Paralyzed by option overload, many homebuyers turn to real estate agents for personalized recommendations on everything from a mortgage loan officer to a home inspector. That might make you wonder: just how much do I know about the jobs of the professionals I recommend to my clients? And just how much does that affect their home-buying experience and, in turn, my success as an agent?
Your recommendation for a good home inspector, for example, could mean the difference between a painful or painless home inspection for your client. So, if your goal is to become a more informed and well-rounded agent, for starters, get to know the who’s who of home inspectors in your area—this alone can be a big leap down the path to success. After all, knowledge is power.
Next, familiarize yourself with the biggest reasons that home inspections fail—here are the ones that usually grace the top of any good home inspector’s report:
- Foundation problems
- Roofing issues
- Plumbing or pipe problems
- Electrical issues
- Building code violations
- HVAC problems
- Termites and other pests
- Window and door issues
- Toxic materials (e.g., asbestos, lead paint, radon, carbon monoxide)
- Structural issues
- Drainage problems
Just skimming that list is enough to make your client feel overwhelmed—home inspections often bring uncertainty, both about what might be found and about how the buyer will react. But it’s important for you to keep yourself—and your client—calm, which includes preparing for all possibilities.
Part of that preparation means building relationships with your business partners; in other words, talk to them—regularly. Here are the top three questions I recommend asking a home inspector:
- Who is your ideal client? I want to make sure I’m pairing you with the clients that also fit into your wheelhouse.
- What can I do or say in advance with my clients that will make your job easier?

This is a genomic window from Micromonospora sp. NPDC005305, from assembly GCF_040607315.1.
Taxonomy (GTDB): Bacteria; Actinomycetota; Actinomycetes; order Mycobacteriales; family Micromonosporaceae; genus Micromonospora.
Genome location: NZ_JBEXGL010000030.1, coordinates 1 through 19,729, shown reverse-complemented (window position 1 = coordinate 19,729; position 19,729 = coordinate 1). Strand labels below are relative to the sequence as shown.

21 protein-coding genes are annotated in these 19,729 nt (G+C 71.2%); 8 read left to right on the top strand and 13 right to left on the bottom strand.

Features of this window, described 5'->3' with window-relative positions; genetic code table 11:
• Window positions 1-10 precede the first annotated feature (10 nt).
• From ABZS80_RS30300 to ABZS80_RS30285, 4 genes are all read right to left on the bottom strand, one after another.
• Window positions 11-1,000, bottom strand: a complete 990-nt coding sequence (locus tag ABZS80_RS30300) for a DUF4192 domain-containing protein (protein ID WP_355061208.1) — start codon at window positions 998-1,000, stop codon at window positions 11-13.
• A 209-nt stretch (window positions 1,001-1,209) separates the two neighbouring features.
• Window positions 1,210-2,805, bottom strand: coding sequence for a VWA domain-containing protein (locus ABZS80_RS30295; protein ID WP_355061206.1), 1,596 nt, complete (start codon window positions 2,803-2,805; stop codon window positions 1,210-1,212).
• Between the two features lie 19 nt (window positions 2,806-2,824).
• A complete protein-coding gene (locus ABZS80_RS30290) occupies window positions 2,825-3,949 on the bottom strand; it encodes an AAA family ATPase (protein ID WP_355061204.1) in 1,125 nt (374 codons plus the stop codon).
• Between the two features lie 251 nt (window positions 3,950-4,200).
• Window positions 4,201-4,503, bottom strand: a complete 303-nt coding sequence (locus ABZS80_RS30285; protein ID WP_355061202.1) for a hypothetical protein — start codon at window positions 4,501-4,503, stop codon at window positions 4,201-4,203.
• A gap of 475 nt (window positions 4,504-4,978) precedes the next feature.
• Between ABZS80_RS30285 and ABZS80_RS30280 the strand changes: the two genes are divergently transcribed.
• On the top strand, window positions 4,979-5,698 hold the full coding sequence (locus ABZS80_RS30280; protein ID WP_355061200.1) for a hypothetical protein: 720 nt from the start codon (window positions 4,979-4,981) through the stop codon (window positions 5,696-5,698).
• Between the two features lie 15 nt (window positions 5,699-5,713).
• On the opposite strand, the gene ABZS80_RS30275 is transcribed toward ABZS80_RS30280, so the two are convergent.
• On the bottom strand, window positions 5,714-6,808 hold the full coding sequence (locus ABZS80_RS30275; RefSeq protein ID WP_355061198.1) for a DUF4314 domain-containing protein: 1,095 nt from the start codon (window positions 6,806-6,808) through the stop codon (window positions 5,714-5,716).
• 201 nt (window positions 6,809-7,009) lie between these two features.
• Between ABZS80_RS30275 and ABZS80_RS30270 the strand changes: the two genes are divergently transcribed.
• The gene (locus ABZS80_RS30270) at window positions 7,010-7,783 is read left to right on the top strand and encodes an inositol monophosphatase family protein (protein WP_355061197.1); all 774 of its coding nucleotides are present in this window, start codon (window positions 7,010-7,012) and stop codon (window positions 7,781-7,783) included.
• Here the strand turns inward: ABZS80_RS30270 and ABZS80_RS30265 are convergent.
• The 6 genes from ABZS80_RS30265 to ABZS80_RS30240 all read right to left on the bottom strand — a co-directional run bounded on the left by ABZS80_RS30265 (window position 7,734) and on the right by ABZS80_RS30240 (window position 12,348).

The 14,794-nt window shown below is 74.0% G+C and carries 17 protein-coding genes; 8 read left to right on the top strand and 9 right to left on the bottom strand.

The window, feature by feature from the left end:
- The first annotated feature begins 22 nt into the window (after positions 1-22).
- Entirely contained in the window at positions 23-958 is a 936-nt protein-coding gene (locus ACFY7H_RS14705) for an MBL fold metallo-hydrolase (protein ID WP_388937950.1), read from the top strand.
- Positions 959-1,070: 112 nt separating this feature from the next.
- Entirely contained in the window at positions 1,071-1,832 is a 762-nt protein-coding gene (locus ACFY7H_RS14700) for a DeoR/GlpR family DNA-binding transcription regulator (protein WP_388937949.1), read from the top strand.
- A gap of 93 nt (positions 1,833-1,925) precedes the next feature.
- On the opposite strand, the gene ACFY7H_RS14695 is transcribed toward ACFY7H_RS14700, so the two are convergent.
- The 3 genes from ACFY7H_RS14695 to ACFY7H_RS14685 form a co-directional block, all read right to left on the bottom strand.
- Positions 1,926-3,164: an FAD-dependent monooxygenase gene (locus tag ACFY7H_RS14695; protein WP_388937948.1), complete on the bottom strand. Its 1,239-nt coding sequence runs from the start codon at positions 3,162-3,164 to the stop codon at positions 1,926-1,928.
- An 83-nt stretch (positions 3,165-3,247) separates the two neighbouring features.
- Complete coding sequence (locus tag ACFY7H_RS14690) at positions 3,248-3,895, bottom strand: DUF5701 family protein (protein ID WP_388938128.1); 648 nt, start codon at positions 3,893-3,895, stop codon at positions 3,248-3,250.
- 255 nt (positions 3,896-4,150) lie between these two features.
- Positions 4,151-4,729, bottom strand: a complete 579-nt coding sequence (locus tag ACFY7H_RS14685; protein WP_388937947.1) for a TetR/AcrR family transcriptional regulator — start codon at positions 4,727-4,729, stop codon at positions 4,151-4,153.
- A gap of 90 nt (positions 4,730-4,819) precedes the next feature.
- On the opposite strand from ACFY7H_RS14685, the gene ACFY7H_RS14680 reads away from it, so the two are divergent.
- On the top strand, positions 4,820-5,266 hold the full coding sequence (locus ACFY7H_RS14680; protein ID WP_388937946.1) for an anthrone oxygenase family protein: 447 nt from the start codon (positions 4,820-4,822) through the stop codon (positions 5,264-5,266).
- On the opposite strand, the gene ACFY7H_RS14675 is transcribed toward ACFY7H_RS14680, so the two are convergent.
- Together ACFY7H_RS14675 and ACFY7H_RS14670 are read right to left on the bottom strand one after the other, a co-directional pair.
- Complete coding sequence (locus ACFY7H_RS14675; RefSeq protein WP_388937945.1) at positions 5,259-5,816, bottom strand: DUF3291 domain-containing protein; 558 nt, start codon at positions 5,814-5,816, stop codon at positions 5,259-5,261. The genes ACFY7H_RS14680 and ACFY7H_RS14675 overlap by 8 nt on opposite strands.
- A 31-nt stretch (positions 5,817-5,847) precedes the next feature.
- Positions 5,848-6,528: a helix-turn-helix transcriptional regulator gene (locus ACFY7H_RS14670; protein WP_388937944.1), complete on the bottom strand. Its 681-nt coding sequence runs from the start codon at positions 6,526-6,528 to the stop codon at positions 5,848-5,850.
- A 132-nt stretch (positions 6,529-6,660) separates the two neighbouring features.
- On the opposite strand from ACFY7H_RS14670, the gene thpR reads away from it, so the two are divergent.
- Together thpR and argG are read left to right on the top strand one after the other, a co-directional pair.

- Are there any best practices that you do that I should add to my process to make this easier for all parties involved?
You should also read online reviews, and ask the inspector for a sample report to get an idea of what kind of information they typically provide.
Additionally, make sure your contacts satisfy the following criteria, all crucial pieces that make up a good home inspector.
- They’re certified or licensed, depending on your state. I’m partial to AHIT graduates, as their education is thorough and consistent.
- They’re members of a professional home inspection association, such as the American Society of Home Inspectors or the International Association of Certified Home Inspectors.
- They have access to advanced technology (e.g., infrared; electronic radon monitors; gas leak detection; etc.).
- They can give a detailed quote.
- They have a strong professional network in your area.
The home inspection process can be complicated and stressful, between those long and detailed reports and the fact that home inspectors don’t cut into walls or look in pipes, which always leaves some unknowns. And that’s in addition to the general anxiety your buyers are already feeling by purchasing a new home. But, when you know what to expect, and you have one (or two or three) home inspectors you can trust, you’re already armed with the knowledge and confidence you need to successfully support your clients.
For more information, visit https://www.theceshop.com.